Dani King: London 2012 gold medallist weighs up appeal against Rio snub

By Nick Hope & Phil ChapmanBBC Sport & BBC Look North
Dani King, Laura Trott and Joanna Rowsell Shand on the podium with their London 2012 gold medals
Dani King (left) won team pursuit gold at the London 2012 Olympics with Laura Trott and Joanna Rowsell Shand

Olympic champion Dani King may appeal against British Cycling's decision not to select her for the Rio Games.

The 25-year-old star won gold on the track at London 2012, but, on the advice of British Cycling, switched full-time to road racing last year.

"Initially I was told I couldn't appeal," she said. "I'm going to explore that option.

"I haven't really been given a fair explanation as to why I haven't been selected, to be completely honest."

The Rio Olympics get under way on 5 August.

King is second-highest British rider in the world standings but was overlooked when the British road race team was revealed last week.

Emma Pooley and Nikki Harris were chosen instead - to support lead rider Lizzie Armitstead - despite both being ranked below her.

King called the decision "unfair" but thought she was unable to appeal against the decision because she was not on British Cycling's funded programme.

However, British Cycling's interim performance manager Andy Harrison subsequently announced she could.

"I have really enjoyed being on the road this year and I feel I've exceeded all expectations in terms of my results," said King.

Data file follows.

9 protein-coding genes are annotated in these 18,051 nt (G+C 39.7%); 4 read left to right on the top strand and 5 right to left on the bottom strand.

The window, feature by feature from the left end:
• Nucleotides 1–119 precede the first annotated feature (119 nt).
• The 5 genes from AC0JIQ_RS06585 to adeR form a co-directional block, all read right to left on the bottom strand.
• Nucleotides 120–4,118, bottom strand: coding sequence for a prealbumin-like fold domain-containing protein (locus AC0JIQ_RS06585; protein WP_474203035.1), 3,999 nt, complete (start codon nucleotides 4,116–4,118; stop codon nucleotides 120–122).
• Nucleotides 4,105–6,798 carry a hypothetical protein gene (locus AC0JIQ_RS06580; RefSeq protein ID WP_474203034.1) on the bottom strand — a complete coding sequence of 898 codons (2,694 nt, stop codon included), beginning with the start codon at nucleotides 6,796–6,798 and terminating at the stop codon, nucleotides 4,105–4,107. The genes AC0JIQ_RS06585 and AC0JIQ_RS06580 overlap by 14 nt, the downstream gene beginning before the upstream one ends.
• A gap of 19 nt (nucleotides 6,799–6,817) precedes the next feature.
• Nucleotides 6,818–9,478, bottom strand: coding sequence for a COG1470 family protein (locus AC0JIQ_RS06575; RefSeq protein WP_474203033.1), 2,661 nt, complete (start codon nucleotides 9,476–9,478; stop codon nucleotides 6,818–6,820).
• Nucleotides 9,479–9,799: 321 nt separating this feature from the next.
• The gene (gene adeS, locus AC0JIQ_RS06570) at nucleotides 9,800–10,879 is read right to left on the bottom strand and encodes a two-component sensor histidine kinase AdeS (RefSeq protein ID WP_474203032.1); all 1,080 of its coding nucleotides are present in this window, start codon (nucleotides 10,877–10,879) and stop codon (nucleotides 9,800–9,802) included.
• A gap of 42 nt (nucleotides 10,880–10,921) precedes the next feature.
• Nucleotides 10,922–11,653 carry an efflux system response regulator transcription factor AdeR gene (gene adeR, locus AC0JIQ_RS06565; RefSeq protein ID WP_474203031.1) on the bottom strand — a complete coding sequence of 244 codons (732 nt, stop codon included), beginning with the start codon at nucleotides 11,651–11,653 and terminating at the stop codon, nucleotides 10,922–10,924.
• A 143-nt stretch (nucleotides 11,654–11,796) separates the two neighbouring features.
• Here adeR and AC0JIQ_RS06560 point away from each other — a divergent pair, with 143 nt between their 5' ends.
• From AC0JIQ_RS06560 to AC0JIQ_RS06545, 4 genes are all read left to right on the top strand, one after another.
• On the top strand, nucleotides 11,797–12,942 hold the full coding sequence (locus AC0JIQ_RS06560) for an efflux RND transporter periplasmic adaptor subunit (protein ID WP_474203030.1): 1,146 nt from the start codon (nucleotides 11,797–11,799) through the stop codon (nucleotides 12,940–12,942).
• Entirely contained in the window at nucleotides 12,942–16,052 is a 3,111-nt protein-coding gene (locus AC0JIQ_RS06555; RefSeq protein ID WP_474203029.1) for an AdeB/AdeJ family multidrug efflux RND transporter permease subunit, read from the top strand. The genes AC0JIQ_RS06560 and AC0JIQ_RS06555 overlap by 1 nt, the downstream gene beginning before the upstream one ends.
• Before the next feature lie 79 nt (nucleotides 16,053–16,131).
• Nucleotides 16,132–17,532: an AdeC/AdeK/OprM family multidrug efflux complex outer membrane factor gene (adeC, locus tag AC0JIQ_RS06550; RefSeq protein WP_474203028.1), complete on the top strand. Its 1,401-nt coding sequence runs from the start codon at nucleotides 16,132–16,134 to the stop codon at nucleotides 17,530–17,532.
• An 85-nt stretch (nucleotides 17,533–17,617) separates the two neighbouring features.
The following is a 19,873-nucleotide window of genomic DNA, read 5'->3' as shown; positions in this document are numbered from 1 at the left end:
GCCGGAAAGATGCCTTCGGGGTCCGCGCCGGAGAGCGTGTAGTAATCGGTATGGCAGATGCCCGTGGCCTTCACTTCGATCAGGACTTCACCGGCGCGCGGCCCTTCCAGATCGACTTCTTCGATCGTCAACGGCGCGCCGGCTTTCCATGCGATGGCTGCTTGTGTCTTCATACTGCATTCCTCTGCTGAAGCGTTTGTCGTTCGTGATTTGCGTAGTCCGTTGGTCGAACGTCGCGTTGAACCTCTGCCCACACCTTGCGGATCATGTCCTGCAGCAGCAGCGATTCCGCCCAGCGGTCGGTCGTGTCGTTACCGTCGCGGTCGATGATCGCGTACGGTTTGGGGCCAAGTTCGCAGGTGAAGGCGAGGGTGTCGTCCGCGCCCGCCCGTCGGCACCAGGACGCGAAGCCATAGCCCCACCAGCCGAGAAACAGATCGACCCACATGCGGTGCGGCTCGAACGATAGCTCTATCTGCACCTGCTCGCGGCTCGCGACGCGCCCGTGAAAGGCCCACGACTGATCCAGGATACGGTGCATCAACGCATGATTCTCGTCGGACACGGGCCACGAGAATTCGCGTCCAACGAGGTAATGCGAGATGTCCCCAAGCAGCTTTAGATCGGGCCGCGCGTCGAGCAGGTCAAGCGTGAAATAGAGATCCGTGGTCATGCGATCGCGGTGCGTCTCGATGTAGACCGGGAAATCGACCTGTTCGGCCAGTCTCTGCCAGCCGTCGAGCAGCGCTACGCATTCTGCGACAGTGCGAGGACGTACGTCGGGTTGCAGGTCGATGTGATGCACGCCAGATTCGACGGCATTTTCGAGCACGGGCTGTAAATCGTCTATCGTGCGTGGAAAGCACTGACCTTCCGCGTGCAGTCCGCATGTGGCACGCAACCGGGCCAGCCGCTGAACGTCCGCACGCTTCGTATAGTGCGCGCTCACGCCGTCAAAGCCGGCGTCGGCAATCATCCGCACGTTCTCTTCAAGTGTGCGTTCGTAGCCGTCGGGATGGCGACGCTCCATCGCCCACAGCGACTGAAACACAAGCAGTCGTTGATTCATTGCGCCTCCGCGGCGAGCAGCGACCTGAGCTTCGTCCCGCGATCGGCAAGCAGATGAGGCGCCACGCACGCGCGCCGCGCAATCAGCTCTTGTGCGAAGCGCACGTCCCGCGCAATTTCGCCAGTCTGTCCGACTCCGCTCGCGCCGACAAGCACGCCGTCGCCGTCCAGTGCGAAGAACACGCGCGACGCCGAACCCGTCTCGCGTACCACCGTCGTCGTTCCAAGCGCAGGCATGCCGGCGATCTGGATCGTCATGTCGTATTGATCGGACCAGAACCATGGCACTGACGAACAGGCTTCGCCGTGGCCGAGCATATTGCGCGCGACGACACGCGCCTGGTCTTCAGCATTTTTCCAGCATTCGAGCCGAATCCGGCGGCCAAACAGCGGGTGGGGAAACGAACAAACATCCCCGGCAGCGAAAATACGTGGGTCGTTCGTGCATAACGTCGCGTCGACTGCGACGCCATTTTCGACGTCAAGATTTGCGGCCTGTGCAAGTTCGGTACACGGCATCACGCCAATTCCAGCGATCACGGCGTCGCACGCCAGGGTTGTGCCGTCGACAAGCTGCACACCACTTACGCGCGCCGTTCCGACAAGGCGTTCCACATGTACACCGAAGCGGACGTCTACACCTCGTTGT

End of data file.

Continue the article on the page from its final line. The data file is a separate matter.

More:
"I was given nine criteria at the start of the year which I've been working toward and I'm absolutely gutted."

King considering Olympics appeal

King defied expectations by returning to elite racing after a life-threatening training crash in November 2014 left her with eight broken ribs, a bruised liver and punctured lung.

She stopped receiving UK Sport funding two months later and was told she would not be considered for the Rio track cycling team late last year.

She has been focusing exclusively on road racing ever since.

Despite her Olympic omission and the controversies surrounding British Cycling following the departure of technical director Shane Sutton amid claims of sexism and discrimination, King refuses to be too critical of the national set-up.

"When I was on the programme, I was supported really well," she said. "It's just disappointing that I feel like this selection hasn't been fair to me."

She insisted: "I'm not here to slag off British Cycling and I do wish all of the British riders a lot of success in Rio."

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